Wireless Security Development

  • The IEEE Alphabet:

    802.11 - applies to wireless LANs and provides 1 or 2 Mbps transmission in the 2.4 GHz band using either frequency hopping spread spectrum (FHSS) or direct sequence spread spectrum (DSSS).

    802.11a - an extension to 802.11 that applies to wireless LANs and provides up to 54 Mbps in the 5GHz band. 802.11a uses an orthogonal frequency division multiplexing encoding scheme rather than FHSS or DSSS.

    802.11b - (also referred to as 802.11 High Rate or
    Wi-Fi)
    -- an extension to 802.11 that applies to wireless LANS and provides 11 Mbps transmission (with a fallback to 5.5, 2 and 1 Mbps) in the 2.4 GHz band. 802.11b uses only DSSS. 802.11b was a 1999 ratification to the original 802.11 standard, allowing wireless functionality comparable to Ethernet.

    802.11g - applies to wireless LANs and provides 20+ Mbps in the 2.4 GHz band.

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  • Definitions:

    Wi-Fi (short for "wireless fidelity") is a term for certain types of wireless local area network (WLAN) that use specifications in the 802.11 family. The term Wi-Fi was created by an organization called the Wi-Fi Alliance, which oversees tests that certify product interoperability. A product that passes the alliance tests is given the label "Wi-Fi certified®" (a registered trademark).

    Originally, Wi-Fi certification was applicable only to products using the 802.11b standard. Today, Wi-Fi can apply to products that use any 802.11 standard. The 802.11 specifications are part of an evolving set of wireless network standards known as the 802.11 family. The particular specification under which a Wi-Fi network operates is called the "flavor" of the network. Wi-Fi has gained acceptance in many businesses, agencies, schools, and homes as an alternative to a wired LAN. Many airports, hotels, and fast-food facilities offer public access to Wi-Fi networks. These locations are known as hot spots. Many charge a daily or hourly rate for access, but some are free. An interconnected area of hot spots and network access points is known as a hot zone.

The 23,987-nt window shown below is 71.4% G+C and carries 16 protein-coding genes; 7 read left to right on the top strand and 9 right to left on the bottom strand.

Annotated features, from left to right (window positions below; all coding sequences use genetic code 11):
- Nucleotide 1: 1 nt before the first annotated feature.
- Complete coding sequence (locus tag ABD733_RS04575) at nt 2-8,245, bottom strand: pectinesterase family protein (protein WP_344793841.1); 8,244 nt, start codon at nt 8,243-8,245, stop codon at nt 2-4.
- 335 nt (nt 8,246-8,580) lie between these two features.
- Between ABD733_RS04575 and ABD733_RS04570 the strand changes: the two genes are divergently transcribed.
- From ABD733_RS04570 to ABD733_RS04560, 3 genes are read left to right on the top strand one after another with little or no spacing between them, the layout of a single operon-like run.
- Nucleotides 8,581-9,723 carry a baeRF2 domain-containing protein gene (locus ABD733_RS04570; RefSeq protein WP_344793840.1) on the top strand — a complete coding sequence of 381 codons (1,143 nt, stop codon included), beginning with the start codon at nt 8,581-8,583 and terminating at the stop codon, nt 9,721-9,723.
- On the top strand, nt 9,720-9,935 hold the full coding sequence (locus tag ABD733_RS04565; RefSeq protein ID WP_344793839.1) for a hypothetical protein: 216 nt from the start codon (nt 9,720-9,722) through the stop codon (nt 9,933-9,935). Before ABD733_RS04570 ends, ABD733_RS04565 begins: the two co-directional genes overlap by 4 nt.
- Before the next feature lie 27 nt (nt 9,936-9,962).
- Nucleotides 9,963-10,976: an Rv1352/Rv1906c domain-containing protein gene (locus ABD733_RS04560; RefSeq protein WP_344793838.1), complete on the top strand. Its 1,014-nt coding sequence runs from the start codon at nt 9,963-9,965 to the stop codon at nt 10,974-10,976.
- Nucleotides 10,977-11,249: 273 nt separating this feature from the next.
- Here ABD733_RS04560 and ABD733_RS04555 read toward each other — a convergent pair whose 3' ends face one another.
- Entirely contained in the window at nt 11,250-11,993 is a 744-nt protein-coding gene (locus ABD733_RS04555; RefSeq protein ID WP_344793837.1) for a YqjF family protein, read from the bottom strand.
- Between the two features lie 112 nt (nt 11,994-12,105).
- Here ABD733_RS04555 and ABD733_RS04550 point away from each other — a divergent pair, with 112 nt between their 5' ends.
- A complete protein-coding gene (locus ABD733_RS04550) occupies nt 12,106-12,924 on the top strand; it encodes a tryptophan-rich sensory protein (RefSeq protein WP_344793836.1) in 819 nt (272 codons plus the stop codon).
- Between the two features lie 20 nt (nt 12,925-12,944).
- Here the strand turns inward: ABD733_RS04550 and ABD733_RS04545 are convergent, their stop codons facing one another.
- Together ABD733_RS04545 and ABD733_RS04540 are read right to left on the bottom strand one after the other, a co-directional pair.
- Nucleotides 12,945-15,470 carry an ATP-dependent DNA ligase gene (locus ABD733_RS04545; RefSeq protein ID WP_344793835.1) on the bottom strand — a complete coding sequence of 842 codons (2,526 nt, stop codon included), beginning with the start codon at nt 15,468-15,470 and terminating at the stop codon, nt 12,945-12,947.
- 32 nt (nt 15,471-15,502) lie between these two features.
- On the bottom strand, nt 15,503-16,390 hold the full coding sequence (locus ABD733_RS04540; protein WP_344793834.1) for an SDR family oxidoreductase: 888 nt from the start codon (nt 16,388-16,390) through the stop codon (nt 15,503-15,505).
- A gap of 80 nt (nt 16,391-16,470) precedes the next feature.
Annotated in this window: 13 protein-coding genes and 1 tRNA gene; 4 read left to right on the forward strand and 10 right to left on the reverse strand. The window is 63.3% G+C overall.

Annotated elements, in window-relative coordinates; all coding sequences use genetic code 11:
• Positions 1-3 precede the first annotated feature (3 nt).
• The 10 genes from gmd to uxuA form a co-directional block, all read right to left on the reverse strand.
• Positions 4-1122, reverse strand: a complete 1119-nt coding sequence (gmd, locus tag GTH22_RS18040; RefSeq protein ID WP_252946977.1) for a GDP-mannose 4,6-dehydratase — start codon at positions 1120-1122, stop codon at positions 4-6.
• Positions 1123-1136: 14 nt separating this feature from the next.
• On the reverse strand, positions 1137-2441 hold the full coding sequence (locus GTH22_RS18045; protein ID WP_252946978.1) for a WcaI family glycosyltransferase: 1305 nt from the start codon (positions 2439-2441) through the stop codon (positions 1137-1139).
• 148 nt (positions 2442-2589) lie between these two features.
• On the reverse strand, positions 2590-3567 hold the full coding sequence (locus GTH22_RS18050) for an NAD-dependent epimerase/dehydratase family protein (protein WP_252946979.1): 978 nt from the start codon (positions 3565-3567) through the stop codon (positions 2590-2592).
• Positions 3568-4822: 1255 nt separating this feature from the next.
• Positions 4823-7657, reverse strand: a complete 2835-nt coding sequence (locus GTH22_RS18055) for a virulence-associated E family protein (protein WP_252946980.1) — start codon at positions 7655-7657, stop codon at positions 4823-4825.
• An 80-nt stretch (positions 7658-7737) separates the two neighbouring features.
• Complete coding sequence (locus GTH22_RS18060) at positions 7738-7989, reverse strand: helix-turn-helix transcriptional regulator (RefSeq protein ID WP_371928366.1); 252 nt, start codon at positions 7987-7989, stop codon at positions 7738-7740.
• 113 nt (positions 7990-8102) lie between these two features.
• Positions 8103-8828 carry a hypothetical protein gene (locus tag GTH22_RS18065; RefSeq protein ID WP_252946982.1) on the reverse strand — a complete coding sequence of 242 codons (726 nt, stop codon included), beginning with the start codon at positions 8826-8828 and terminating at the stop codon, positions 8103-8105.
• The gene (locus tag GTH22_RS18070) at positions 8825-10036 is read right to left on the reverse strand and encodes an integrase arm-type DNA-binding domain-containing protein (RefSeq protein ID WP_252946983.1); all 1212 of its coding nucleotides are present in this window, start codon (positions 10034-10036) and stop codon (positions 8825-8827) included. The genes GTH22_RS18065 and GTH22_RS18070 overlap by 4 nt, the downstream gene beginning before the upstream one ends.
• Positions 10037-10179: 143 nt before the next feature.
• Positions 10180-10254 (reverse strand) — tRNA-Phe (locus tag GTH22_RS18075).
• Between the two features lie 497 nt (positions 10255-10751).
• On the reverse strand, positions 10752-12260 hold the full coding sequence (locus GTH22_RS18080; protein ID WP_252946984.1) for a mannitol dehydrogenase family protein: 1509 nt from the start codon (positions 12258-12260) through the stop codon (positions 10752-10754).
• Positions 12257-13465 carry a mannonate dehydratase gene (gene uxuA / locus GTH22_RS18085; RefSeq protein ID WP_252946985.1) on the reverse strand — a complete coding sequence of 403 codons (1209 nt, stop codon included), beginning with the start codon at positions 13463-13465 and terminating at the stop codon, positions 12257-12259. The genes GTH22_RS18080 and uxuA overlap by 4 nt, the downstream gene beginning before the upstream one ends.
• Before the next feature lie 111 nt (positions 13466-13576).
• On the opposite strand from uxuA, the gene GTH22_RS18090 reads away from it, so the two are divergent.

Unless adequately protected, a Wi-Fi network can be susceptible to access by unauthorized users who use the access as a free Internet connection. The activity of locating and exploiting security-exposed wireless LANs is called war driving. An identifying iconography, called war chalking, has evolved. Any entity that has a wireless LAN should use security safeguards such as the Wired Equivalent Privacy (WEP) encryption standard, the more recent Wi-Fi Protected Access (WPA), Internet Protocol Security (IPsec), or a virtual private network (VPN).

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